• MORGAN STANLEY RESEARCH November 22, 2010 China Economics A Year of Reflation in 2011: The Secular Forces In terms of secular trend, the Chinese economy is now at an The potential reflation in 2011 reflects not only post crisis inflection point similar to that of the Japanese economy 40 normalization in terms of cyclical conditions but also medium- years ago and the Korean economy 20 years ago, in our view and long-term structural rebalancing of Chinese economy. (Exhibit 3). After this inflection point is crossed and if history is a guide, the overall GDP growth tends to decelerate and inflation China’s economic rebalancing that features a shift in growth to accelerate (see China Economics: Chinese Economy drivers from tradable to non-tradable sectors would lead to through 2020: Not Whether but How Growth Will Decelerate, slower overall productivity growth and thus a higher future September 20, 2010). secular inflation, in our view. From the historical perspective, the reflation that we envisage First, in general, productivity growth in non-tradable sectors to happen in 2011 should be viewed as part of secular trend of (e.g., lodging, dining) tends to be slower than tradable sectors rising inflation that started as early as 2007. And with the (e.g., IT). Second, it takes time and great effort to adapt benefit of hindsight, this secular trend appears to have been production factors (e.g., labor) that are suitable for tradable temporarily disrupted by the Great Recession in 2008-09 but sector activity to the need of non-tradable sectors. In this will likely be reasserting itself in 2011 and beyond. transition, productivity growth tends to slow, creating upward pressures on inflation. Exhibit 3 … the reflation that we envisage to happen in 2011 Chinese Economy at an Inflection Point should be viewed as part of secular trend of rising inflation that started as early as 2007 15 GDP Growth China (2007) 12 Korea (1988) A Year of Reflation in 2011: The Political Economy Factor Japan (1969) In gauging China’s economic outlook for 2011, one must not 9 lose sight of the big picture of political economy in China, in our view. The political cycle in China points to, ceteris paribus, 6 upside risk to fixed asset investment (FAI) growth over the next couple of years, adding to reflationary pressures. And China’s economic growth cycle has been largely dictated by the FAI %, 3-yr MA 3 cycle. Oil crisis Asia financial crisis 0 China’s FAI cycle tends to be influenced by China’s political T-20 T-15 T-10 T-5 T T+5 T+10 T+15 T+20 T+25 T+30 cycle, as FAI tends to accelerate in the run to change of government (Exhibit 4). Experiences since early 1990s 25 suggest that China’s investment cycle tends to coincide with %, 3-yr MA CPI Inflation Oil crisis China (2007) the cycle of change of governments – at both central and local 20 Japan (1969) levels – which takes place very five years. If this pattern 15 Korea (1988) persists, FAI growth in China appears poised to enter an upturn phase in the next two years through early 2013, when the next 10 change of government is due to take place. 5 Another pattern in this regard is that FAI growth tends not show meaningful slowdown in the first year of a new five-year plan, 0 because many new projects that are planned and approved by the relevant authorities are expected to kick off in the first year -5 of the implementation of the 5-year plan. Year 2011 would be T-20 T-15 T-10 T-5 T T+5 T+10 T+15 T+20 T+25 T+30 the first year of the 12th 5-year plan. Source: CEIC, Morgan Stanley Research. 4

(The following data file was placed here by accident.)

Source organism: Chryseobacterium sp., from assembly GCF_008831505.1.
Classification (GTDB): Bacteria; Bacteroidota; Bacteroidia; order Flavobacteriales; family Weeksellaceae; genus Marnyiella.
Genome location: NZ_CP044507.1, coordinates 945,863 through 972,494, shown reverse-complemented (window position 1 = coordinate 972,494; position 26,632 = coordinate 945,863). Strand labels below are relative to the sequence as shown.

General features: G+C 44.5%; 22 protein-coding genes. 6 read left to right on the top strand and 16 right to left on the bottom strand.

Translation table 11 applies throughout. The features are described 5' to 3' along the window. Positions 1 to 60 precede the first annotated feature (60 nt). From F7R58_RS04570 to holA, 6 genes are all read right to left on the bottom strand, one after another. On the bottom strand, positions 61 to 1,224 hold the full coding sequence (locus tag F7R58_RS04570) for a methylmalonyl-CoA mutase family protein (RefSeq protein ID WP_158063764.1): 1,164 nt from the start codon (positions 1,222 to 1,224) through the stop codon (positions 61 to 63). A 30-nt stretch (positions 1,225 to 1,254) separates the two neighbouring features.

• MORGAN STANLEY RESEARCH November 22, 2010 China Economics Exhibit 4 By helping stabilize expectations of property price inflation China: Political Cycle-driven FAI Cycle and improve housing affordability, the ambitious social housing program represents a large scale transfer of 50 % Year of change of government wealth from the public to house sector, greatly helping 45 Beginning Year of A New 5-yr Plan Impact of boost the latter’s purchasing power, in our view. Real FAI Growth Great Recession 40 The sustained strong consumption growth in 2011 will 35 prove to be part of a secular consumption boom over the 30 medium- and long-run in China, in our view (see China 25 Economics: Chinese Economy through 2020 (Part 3): A Golden Age for Consumption, October 31, 2010) 20 15 Exhibit 5 China: Forecasts of Key Macroeconomic Indicators 10 5 2008 2009 2010E 2011E Growth Rate (YoY, %) 0 GDP 9.6 9.1 10.2 9.0 1990 1991 1992 1993 1994 1995 1996 1997 1998 1999 2000 2001 2002 2003 2004 2005 2006 2007 2008 2009 2010 2011 2012 2013 Consumption 8.6 8.4 9.8 10.0 GCF 11.0 20.5 12.0 10.0 Source: CEIC, Morgan Stanley. Mining 15.4 7.7 7.3 6.0 Manufacturing 14.8 16.7 13.1 15.0 Real estate 8.3 13.2 21.0 16.0 Infrastructure 8.6 30.5 7.3 2.7 Other 11.6 26.5 5.0 3.6 The political cycle in China points to, ceteris Net exports (Cont, ppt) 0.8 -3.7 -0.2 -0.6 paribus, upside risk to fixed asset investment (FAI) Contribution to growth (ppt) GDP 9.6 9.1 10.2 9.0 growth over the next couple of years, adding to Consumption 4.2 4.1 4.7 4.8 reflationary pressures. GCF 4.6 8.7 5.6 4.7 Mining 0.3 0.2 0.1 0.1 Manufacturing 1.9 2.2 1.9 2.2 Real estate 0.9 1.4 2.3 1.9 Forecasts: Growth Outlook Infrastructure 1.1 4.0 1.1 0.4 We forecast 9.0% GDP growth and 4.5% CPI inflation for 2011, Other 0.4 1.0 0.2 0.1 with consumption and investment envisaged to be equally Net exports 0.8 -3.7 -0.2 -0.6 important in terms of contribution to growth. Forecasts of a full set of macro indicators including FAI, retail sales, IP and so on Exports (%, US$) 17.3 -15.9 29.5 15.0 Imports (%, US$) 18.4 -11.3 36.0 18.0 can be found in Exhibit 13. Trade balance (in US$bn) 297 198 191 179 % of GDP 6.5 3.9 3.2 2.4 First, consumption is expected to register modest CPI (%) 5.9 -0.7 3.2 4.5 acceleration: Source: CEIC, Morgan Stanley Research. We forecast consumption growth to accelerate from 9.8% Second, investment growth is expected to register only in 2010 to 10% in 2011, reflecting sustained strong income modest deceleration in 2011, in part reflecting the political growth as a result of a tight labor market (Exhibit 5). economy factor (Exhibit 4). More specifically, Consumer confidence will likely remain buoyant, aided in We forecast a moderation in investment growth from 12% part by a favorable policy environment that features an in 2010 to 10% in 2011. The deceleration primarily reflects ambitious social housing program (see below for Special slowdown in infrastructure investment, as the massive Topic I: Even Stronger Push for Social Housing Program). spending program launched as anti-crisis policy package in 2009-10 runs its course in 2011. 5